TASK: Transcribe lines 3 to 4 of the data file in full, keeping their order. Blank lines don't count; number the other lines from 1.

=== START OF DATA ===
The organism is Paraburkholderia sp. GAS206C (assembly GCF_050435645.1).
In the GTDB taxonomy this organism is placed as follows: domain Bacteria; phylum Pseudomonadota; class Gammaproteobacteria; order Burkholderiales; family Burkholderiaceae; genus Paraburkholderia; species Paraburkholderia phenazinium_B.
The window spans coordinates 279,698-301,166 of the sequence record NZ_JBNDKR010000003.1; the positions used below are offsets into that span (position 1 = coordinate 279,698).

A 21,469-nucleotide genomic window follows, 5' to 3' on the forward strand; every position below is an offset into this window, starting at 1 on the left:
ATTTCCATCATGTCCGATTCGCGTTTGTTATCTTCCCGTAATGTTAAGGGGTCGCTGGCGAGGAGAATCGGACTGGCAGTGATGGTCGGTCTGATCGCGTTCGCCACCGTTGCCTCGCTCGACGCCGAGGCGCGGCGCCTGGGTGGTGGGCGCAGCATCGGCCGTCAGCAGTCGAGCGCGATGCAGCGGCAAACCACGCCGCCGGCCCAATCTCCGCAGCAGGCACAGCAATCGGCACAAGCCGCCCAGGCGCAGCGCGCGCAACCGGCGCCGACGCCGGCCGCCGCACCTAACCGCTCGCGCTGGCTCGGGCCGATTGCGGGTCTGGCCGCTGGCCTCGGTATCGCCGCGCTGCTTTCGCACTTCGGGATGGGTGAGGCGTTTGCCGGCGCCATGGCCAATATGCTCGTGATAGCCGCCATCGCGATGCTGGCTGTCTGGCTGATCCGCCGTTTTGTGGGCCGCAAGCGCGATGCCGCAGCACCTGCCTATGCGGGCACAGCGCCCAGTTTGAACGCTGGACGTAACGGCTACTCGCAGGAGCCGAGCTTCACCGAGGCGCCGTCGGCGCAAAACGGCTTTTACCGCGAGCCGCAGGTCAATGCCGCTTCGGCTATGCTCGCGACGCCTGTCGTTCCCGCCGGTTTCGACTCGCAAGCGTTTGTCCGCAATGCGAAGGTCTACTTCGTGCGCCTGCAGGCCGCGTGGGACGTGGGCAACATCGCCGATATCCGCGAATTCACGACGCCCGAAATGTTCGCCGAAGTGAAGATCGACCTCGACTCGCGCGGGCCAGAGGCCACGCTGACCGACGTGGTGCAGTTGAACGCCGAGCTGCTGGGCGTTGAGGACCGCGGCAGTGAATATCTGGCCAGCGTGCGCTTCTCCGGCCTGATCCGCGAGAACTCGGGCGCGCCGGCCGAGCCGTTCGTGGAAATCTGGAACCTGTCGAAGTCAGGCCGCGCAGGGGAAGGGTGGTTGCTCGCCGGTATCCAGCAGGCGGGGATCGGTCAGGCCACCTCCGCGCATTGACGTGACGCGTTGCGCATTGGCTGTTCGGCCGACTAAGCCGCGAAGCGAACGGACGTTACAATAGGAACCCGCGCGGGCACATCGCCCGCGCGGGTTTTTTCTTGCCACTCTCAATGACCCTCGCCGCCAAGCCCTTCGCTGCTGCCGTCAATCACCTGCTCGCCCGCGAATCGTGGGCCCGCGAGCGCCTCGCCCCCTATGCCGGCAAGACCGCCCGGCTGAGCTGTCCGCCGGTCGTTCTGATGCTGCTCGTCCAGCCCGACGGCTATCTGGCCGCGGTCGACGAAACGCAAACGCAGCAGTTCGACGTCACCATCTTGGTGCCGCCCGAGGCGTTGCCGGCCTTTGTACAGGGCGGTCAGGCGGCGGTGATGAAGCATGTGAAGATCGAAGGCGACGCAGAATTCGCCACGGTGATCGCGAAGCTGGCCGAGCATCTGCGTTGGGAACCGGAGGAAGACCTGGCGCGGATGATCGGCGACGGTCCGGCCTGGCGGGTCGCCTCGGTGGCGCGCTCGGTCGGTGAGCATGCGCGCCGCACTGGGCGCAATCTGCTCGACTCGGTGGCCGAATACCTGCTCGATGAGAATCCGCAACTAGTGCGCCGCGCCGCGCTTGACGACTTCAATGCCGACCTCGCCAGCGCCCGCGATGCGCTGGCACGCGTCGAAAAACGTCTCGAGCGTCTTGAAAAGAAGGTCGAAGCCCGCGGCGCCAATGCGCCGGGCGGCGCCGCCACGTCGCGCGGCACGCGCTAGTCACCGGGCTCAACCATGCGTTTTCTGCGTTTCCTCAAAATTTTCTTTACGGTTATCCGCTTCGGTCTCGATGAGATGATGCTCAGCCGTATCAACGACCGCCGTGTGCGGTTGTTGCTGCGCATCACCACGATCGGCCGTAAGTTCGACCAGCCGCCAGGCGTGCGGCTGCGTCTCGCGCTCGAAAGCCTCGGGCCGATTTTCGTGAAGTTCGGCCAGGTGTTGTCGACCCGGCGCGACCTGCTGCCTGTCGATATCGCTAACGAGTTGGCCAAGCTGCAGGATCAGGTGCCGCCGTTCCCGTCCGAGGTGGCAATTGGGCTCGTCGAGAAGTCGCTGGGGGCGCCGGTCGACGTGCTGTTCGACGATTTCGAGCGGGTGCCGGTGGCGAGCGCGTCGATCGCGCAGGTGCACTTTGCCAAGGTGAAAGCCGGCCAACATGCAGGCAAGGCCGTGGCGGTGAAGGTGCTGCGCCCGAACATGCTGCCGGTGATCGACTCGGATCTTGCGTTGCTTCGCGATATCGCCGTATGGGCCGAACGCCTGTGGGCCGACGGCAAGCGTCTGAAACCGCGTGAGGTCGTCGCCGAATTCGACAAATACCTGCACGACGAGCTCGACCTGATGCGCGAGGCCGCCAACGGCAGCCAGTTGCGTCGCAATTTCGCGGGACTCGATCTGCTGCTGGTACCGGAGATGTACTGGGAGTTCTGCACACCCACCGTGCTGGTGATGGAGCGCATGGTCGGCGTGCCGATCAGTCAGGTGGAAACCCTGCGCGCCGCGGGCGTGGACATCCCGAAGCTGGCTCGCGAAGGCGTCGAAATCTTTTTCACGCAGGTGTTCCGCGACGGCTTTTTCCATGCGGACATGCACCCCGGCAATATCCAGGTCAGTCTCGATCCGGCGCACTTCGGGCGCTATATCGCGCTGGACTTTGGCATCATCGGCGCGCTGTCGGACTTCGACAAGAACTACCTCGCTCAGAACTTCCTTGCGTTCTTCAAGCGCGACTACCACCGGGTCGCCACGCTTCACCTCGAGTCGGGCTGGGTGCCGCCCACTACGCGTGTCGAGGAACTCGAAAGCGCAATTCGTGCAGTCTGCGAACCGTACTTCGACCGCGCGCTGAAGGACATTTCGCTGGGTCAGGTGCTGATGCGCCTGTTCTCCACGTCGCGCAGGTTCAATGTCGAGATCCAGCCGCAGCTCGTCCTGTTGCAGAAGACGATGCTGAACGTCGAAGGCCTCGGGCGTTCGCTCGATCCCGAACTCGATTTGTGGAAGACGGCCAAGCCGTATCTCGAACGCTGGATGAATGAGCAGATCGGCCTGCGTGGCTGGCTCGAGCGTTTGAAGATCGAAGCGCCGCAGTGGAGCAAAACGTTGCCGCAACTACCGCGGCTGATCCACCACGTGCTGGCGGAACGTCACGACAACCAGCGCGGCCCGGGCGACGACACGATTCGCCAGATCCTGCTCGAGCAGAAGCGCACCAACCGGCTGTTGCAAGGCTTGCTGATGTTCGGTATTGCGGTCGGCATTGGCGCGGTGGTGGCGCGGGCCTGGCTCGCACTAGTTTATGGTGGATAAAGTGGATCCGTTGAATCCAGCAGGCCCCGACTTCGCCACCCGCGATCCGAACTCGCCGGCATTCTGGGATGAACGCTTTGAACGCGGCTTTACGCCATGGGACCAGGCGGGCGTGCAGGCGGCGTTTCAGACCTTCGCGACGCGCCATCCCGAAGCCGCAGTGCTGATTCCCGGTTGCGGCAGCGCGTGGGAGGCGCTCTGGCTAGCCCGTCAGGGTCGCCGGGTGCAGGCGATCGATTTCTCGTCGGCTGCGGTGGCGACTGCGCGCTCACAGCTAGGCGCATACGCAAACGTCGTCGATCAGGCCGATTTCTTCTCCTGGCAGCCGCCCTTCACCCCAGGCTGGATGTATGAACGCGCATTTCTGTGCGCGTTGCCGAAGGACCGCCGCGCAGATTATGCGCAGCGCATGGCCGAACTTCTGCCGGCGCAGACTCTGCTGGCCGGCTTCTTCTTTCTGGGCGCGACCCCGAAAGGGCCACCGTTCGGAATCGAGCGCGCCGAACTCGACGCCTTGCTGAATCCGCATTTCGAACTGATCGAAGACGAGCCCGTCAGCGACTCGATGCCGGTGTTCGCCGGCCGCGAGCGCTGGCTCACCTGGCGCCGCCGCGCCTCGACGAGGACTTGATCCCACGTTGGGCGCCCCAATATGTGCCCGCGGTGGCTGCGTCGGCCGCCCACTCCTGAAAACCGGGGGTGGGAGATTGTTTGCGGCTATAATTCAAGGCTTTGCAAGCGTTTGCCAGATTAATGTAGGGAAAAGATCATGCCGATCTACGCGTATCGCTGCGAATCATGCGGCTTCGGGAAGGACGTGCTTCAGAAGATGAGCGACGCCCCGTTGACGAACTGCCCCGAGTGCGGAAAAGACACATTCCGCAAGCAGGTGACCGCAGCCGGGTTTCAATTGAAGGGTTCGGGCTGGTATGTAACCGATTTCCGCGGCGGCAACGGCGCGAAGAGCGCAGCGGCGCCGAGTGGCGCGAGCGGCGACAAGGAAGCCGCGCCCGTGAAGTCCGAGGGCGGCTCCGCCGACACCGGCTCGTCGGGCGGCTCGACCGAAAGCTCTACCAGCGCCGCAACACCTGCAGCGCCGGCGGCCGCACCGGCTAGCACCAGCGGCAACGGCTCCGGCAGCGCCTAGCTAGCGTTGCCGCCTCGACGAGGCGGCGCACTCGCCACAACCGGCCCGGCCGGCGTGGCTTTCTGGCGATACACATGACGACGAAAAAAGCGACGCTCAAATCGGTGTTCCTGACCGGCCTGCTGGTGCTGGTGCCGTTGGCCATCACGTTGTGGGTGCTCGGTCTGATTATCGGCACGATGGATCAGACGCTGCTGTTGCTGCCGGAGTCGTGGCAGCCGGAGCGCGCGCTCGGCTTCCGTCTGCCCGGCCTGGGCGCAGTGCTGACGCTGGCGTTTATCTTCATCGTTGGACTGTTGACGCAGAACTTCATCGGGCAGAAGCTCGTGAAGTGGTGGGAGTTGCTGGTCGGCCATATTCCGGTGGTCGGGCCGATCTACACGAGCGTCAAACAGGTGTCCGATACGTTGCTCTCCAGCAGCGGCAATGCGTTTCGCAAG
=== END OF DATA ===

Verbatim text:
The window spans coordinates 279,698-301,166 of the sequence record NZ_JBNDKR010000003.1; the positions used below are offsets into that span (position 1 = coordinate 279,698).

A 21,469-nucleotide genomic window follows, 5' to 3' on the forward strand; every position below is an offset into this window, starting at 1 on the left: